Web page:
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United States Department of Agriculture

Agricultural Research Service

Title: Studies on the Biochemical Bsis of Resistance in Sorghum to the Chinch Bug, Blissus Leucopterus Leutopterus (Say)

Authors
item Ramnath, S - UNIVERSITY OF NEBRASKA
item Pedersen, Jeffrey
item Foster, J - UNIVERSITY OF NEBRASKA

Submitted to: Journal of Chemical Ecology
Publication Type: Peer Reviewed Journal
Publication Acceptance Date: June 12, 1996
Publication Date: N/A

Interpretive Summary: A series of experiments were conducted to determine the biochemical basis of chinch bug resistance in sorghum. Resistance factors do not appear to be water soluble. Using High Performance Liquid Chromatography (HPLC), the chinch bug resistant lines had higher concentrations of total phenolic acids than susceptible lines. When individual phenolic acids were examined, the resistant lines had higher levels of p-hydroxybenzoic, ferulic and protocatechuic acids. These acids were then tested for toxicity to the chinch bug by feeding them to chinch bugs. These bioassays indicated that p-hydroxybenzoic acid was the most toxic, and caffeic acid the least toxic, to the chinch bug. Susceptible lines had significantly lower concentrations o p- hydroxybenzoic acid and ferulic acid when compared with the resistant lines. These studies provided the basis for sorghum breeders to directly select for biochemical factors associated with chinch bug resistance.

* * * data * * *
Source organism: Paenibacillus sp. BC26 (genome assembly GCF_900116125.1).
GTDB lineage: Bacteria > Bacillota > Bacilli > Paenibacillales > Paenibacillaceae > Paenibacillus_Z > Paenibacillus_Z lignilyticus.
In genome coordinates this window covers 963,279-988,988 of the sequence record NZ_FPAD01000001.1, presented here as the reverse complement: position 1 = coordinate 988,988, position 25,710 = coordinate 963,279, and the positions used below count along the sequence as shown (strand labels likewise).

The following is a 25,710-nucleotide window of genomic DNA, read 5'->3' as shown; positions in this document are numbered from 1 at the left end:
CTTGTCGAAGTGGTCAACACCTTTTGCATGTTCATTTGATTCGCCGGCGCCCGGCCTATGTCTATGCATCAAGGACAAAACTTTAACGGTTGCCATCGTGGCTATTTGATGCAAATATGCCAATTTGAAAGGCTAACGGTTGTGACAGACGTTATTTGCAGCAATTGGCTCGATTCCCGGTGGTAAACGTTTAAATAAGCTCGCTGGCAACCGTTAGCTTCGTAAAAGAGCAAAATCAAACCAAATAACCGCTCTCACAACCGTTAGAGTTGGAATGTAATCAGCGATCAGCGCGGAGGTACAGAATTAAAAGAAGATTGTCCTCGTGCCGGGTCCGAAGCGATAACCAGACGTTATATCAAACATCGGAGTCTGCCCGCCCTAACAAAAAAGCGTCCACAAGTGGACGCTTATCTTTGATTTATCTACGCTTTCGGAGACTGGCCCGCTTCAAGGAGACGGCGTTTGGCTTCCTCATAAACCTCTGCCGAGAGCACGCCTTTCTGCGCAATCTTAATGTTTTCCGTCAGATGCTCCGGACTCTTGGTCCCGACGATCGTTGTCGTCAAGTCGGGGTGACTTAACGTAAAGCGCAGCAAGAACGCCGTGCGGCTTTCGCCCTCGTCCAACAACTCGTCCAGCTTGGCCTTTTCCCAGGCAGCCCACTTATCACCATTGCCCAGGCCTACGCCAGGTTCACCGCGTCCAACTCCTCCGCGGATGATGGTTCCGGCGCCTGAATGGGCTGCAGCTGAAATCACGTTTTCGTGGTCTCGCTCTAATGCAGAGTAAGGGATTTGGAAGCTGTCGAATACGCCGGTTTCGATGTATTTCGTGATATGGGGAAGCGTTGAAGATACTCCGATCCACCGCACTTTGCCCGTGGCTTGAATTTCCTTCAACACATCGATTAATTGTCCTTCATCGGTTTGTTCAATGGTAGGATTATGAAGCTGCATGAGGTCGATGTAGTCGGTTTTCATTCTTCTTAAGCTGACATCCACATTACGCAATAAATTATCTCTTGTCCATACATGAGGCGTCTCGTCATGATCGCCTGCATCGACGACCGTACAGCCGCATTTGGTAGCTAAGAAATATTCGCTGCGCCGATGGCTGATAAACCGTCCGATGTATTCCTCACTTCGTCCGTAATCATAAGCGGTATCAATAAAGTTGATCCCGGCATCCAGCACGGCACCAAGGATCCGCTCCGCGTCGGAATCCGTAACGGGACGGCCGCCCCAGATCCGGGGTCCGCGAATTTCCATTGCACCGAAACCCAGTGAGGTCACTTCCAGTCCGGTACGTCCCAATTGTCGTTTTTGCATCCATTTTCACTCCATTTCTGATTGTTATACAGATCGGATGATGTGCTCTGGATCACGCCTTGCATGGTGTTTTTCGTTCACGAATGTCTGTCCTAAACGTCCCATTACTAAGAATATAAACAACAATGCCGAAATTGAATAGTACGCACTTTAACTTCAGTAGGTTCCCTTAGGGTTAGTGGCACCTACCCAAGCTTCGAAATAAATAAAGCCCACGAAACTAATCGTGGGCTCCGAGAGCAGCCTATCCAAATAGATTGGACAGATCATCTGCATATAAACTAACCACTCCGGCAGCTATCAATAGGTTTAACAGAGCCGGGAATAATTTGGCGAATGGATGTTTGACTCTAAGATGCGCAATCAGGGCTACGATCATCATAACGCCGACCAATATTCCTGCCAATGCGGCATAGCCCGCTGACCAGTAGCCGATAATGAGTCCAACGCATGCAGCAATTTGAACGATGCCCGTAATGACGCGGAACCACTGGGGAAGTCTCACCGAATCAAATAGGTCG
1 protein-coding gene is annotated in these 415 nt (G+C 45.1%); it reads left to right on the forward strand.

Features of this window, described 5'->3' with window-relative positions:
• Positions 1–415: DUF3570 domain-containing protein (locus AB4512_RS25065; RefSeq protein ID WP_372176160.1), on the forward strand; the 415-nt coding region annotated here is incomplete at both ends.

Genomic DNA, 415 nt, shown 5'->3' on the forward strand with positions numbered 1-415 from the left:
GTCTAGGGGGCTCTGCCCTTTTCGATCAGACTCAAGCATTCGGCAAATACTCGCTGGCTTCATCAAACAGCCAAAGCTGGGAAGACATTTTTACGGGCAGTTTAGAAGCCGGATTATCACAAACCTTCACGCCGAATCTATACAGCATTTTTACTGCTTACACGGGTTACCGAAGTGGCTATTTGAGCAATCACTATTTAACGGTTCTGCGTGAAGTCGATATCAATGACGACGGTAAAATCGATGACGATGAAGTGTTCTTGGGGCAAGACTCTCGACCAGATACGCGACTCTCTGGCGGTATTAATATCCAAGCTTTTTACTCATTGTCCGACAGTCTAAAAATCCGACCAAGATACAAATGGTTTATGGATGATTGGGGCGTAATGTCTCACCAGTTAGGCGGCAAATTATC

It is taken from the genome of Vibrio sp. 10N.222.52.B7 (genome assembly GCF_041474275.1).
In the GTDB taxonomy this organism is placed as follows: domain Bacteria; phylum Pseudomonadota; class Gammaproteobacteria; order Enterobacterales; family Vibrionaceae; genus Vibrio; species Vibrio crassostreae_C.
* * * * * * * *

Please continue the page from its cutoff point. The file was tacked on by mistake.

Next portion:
Technical Abstract: Plant steam distillate of a resistant line of sorghum, KS94, did not possess any insecticidal properties against the chinch bug. Steam distillates of KS94 at high concentrations (2000 and 4000 ppm) elicited negative orientation responses when pearl millet plants were sprayed with the extract. Extracts of a susceptible line, Double Dwarf Yellow Milo (DDYM), did not possess any chinch bug attracting qualities. An estimation of total phenolic acids in seven sorghum lines indicated that chinch bug resistance lines had significantly higher concentrations of phenolic acids than the susceptible lines. Levels of phenolic acids increased with increase in plant age, and there were no differences in the phenolic acid profiles in the greenhouse and the growth chamber. Quantities of individual phenolic acids were estimated after separation on the High Performance Liquid Chromatography (HPLC). The resistant lines had significantly higher levels of p-hydroxybenzoic, ferulic and protocatechuic acids. Bioassays indicated that p-hydroxybenzoic acid was the most toxic, and caffeic acid the least toxic, to the chinch bug. Susceptible lines had significantly lower concentrations o p- hydroxybenzoic acid and ferulic acid when compared with the resistant lines.

Last Modified: 10/22/2014
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